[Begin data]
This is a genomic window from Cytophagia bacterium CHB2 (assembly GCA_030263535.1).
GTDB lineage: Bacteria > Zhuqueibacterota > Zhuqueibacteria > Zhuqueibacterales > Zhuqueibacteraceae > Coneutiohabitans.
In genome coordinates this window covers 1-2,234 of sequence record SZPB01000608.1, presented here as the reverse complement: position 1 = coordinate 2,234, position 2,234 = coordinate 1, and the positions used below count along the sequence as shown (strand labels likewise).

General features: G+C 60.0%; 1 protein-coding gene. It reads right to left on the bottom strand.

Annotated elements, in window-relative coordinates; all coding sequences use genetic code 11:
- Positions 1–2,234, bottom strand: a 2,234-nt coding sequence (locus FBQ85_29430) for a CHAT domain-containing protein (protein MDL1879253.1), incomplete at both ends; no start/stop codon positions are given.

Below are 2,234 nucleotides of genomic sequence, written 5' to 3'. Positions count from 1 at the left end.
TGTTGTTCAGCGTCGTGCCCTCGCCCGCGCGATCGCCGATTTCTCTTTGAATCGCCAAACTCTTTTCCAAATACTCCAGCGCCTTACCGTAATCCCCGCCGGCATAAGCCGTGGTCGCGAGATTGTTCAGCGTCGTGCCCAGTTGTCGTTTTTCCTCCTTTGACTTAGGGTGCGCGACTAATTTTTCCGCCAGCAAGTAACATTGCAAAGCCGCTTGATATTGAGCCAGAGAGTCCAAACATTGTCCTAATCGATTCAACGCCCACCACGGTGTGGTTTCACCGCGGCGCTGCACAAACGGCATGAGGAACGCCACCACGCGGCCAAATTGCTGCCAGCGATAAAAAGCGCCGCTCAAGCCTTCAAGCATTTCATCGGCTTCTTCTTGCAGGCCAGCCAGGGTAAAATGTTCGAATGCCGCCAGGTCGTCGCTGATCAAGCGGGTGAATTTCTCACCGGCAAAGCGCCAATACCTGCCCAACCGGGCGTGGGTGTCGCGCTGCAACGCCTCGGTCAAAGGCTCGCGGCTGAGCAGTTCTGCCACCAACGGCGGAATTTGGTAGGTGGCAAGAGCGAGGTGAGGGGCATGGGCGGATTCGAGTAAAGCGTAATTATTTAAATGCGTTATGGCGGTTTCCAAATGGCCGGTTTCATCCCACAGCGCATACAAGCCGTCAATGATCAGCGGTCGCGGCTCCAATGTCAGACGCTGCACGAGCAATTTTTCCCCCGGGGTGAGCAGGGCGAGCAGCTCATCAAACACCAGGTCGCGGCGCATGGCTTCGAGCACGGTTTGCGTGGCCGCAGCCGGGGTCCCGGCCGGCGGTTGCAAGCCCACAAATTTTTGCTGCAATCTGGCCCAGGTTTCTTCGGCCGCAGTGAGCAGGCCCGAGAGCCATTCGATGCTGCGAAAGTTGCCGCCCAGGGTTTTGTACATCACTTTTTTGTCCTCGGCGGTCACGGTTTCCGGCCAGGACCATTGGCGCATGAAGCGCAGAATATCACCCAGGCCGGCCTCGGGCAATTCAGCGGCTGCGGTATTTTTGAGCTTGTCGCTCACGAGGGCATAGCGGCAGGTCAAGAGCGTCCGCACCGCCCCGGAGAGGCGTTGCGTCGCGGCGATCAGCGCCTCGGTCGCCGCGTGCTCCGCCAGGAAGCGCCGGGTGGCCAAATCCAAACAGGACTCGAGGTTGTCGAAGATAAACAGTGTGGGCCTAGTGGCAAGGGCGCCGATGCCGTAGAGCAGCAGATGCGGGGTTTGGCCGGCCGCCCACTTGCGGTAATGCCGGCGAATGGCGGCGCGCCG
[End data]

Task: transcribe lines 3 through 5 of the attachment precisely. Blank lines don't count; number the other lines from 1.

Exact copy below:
In genome coordinates this window covers 1-2,234 of sequence record SZPB01000608.1, presented here as the reverse complement: position 1 = coordinate 2,234, position 2,234 = coordinate 1, and the positions used below count along the sequence as shown (strand labels likewise).

General features: G+C 60.0%; 1 protein-coding gene. It reads right to left on the bottom strand.

Annotated elements, in window-relative coordinates; all coding sequences use genetic code 11: